• The flu virus spreads through respiratory droplets expelled by coughing, sneezing, or talking.
  • Indirect contact with contaminated surfaces can also transmit the virus if you then touch your eyes, nose, or mouth.


Symptoms usually appear within 1-4 days of infection and can last for several days, even up to a week in some cases.

Common flu symptoms include:

  • Fever or chills
  • Cough (usually dry)
  • Sore throat
  • Runny or stuffy nose
  • Muscle aches and body pains
  • Headache
  • Fatigue (feeling tired)
  • Some people may also experience vomiting and diarrhea


Vaccination is the most effective way to prevent the flu and its complications. The influenza vaccine is reformulated each year to target the most prevalent strains. Ideally, get vaccinated at least 2 weeks before the start of flu season in your area.

Other preventive measures include:

  • Frequent handwashing
  • Avoiding close contact with sick people
  • Covering your cough or sneeze with a tissue
  • Disinfecting frequently touched surfaces


There is no specific cure for the flu, but antiviral medications can help shorten the duration and severity of symptoms if taken within 48 hours of illness onset.

Treatment generally focuses on relieving symptoms with:

  • Over-the-counter pain relievers (like acetaminophen or ibuprofen)
  • Enough rest
  • Fluids to prevent dehydration

Seasonal Influenza and Hajj/Umrah

Due to large gatherings, pilgrims are at an increased risk of contracting influenza during Hajj and Umrah. Vaccination is highly recommended, especially for high-risk individuals.

Measles, Mumps, and Rubella (MMR): Staying current on MMR vaccination is vital, especially for adults who may not have received two doses in childhood.

Measles, Mumps, and Rubella (MMR) are three highly contagious viral infections that can cause significant health problems. Fortunately, these diseases are preventable with a safe and effective combination vaccine.


Symptoms: Fever, cough, runny nose, red, watery eyes, a red, blotchy rash that starts on the face and spreads to the rest of the body.

Complications: Ear infection, pneumonia, diarrhea, encephalitis (brain swelling), death (in rare cases)



Fever, headache, muscle aches, swelling of the salivary glands under the ears (parotid glands).

Complications: Deafness, meningitis (inflammation of the lining of the brain and spinal cord), orchitis (inflammation of the testicles in males), oophoritis (inflammation of the ovaries in females).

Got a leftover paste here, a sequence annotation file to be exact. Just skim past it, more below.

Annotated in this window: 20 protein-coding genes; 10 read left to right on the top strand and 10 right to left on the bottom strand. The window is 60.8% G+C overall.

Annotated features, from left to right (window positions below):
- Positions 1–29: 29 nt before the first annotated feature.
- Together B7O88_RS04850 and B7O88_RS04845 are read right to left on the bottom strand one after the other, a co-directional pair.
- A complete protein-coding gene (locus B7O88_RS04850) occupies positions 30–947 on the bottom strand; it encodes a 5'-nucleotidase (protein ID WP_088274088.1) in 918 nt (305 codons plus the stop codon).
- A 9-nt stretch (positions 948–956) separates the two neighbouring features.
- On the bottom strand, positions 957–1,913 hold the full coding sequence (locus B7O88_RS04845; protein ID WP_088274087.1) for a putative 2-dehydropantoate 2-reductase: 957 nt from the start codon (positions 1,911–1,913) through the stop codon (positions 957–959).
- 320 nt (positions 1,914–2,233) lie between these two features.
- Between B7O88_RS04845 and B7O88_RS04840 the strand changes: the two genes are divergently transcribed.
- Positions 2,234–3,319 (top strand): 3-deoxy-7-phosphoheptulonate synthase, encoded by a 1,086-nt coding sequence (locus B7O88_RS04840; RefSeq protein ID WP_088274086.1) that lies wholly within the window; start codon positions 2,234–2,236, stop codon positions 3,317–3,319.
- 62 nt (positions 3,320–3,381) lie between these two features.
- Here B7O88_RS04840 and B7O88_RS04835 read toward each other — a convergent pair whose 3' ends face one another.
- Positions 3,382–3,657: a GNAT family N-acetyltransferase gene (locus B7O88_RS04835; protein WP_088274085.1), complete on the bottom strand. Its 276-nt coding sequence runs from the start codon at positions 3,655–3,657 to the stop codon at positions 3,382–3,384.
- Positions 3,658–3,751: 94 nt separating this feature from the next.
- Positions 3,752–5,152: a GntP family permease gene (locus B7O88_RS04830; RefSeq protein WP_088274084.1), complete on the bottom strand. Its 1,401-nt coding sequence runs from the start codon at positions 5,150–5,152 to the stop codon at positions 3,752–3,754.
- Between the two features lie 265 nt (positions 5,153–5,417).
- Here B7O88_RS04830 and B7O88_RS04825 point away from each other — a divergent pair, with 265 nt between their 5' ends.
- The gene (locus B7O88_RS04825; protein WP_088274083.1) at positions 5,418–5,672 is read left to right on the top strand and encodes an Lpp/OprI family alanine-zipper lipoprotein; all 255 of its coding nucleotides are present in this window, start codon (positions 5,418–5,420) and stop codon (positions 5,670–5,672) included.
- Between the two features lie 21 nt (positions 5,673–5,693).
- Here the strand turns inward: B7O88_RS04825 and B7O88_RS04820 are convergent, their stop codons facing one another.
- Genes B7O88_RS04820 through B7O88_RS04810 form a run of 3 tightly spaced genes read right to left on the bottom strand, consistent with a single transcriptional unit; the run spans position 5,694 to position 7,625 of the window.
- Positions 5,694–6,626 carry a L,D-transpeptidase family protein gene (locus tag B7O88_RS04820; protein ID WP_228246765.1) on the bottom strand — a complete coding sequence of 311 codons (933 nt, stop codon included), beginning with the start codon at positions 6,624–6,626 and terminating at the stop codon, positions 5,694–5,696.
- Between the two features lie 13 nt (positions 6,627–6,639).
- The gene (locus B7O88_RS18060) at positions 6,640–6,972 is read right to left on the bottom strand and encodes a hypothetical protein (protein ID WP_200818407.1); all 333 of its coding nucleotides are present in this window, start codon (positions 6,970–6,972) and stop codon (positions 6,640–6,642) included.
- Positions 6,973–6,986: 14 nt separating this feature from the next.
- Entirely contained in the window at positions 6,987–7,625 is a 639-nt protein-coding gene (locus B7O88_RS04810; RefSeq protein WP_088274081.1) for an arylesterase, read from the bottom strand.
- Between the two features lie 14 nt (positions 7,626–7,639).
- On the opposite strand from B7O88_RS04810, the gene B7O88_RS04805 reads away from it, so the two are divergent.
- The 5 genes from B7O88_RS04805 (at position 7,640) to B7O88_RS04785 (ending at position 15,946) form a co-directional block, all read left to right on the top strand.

Rubella (German Measles):


Mild fever, headache, swollen lymph nodes, a light pink or red rash that starts on the face and spreads to the rest of the body.


In pregnant women, rubella infection can cause miscarriage, birth defects (known as Congenital Rubella Syndrome) in the baby, such as heart problems, blindness, and deafness.

Hajj and Umrah:

While not mandatory, getting the MMR vaccine is highly recommended for individuals travelling for Hajj or Umrah, especially if:

  • You haven't received two doses of the MMR vaccine in childhood
  • You are unsure of your vaccination history
  • You are travelling with young children.
Diphtheria, Tetanus, and Polio (DTP):

Ensure you and your family are up-to-date on this routine vaccination for lifelong protection. Diphtheria, tetanus, and polio (DTP) are three serious infectious diseases preventable through a combined vaccination. Here's a breakdown of each disease and the importance of DTP vaccination:

  • Caused by the bacterium Corynebacterium diphtheriae.
  • Symptoms: Sore throat, fever, difficulty breathing, thick gray coating on the back of the throat (pseudomembrane), muscle weakness, paralysis (in severe cases).
  • Complications: Heart failure, kidney failure, paralysis, death (especially in young children).
Tetanus (Lockjaw):
  • Caused by the bacterium Clostridium tetani
  • Tetanus spores live in soil and dust and enter the body through wounds.
  • Symptoms: Painful muscle stiffness, especially in the jaw and neck (hence the nickname "lockjaw"), difficulty swallowing, seizures.
  • Complications: Can be fatal if not treated promptly.
  • Caused by poliovirus

Symptoms: Fever, fatigue, headache, vomiting, muscle weakness or paralysis (in severe cases).

Complications: Paralysis (can be permanent), difficulty breathing, death (in rare cases).


Those who are invited to participate in the UK program and receive a COVID-19 vaccination should accept the invitation and make sure their immunisation is current. The NHS website has details about the COVID-19 vaccination program in the United Kingdom.

For anyone planning to perform or attend the Hajj or Umrah, the KSA Ministry of Health recommends the COVID-19 immunisation for those who are 12 years of age and older. However, only individuals who qualify for vaccination under the national program can currently get the COVID-19 vaccine in the UK.

Additionally, guests visiting Saudi Arabia must be ready to abide by any COVID-19 preventive measures that the Public Health Authority may impose locally. These measures may be implemented suddenly.

Treatments for Common Ailments


Diarrhoea is a frequent travel complaint. Pack over-the-counter medications like loperamide (consult your doctor for appropriate dosage) and rehydration salts to combat mild cases.

Musculoskeletal Pain:

The physical demands of Hajj and Umrah can lead to muscle aches and pains. Over-the-counter pain relievers like acetaminophen or ibuprofen can help manage discomfort.

Minor Cuts and Scrapes:

A basic first-aid kit with bandages, antiseptic wipes, and pain relievers is advisable for minor injuries.

Periods during Hajj/Umrah:

By tracking your menstrual cycle properly, you can avoid it altogether during Hajj/Umrah or delay them. Period delay medications contain norethisterone, a synthetic form of progesterone.

These work by artificially keeping the body's progesterone levels higher for an extended length of time, delaying the onset of menstruation.

The thicker uterine lining can only last for a limited time, though. You can therefore only delay your period by about two weeks with these medications. Period delay tablets are available online at Ashcroft Pharmacy.

Malaria: Since the pilgrimage centres around Mecca and Medina, the malaria risk is generally low for most pilgrims. However, be mindful of your travel route to and from Saudi Arabia. If it includes areas with malaria risk, consult a travel clinic for antimalarial medication.

By prioritising vaccinations and taking preventative measures, you can significantly enhance your well-being and focus on the spiritual significance of your Hajj or Umrah experience. Remember, a healthy pilgrim is a happy pilgrim!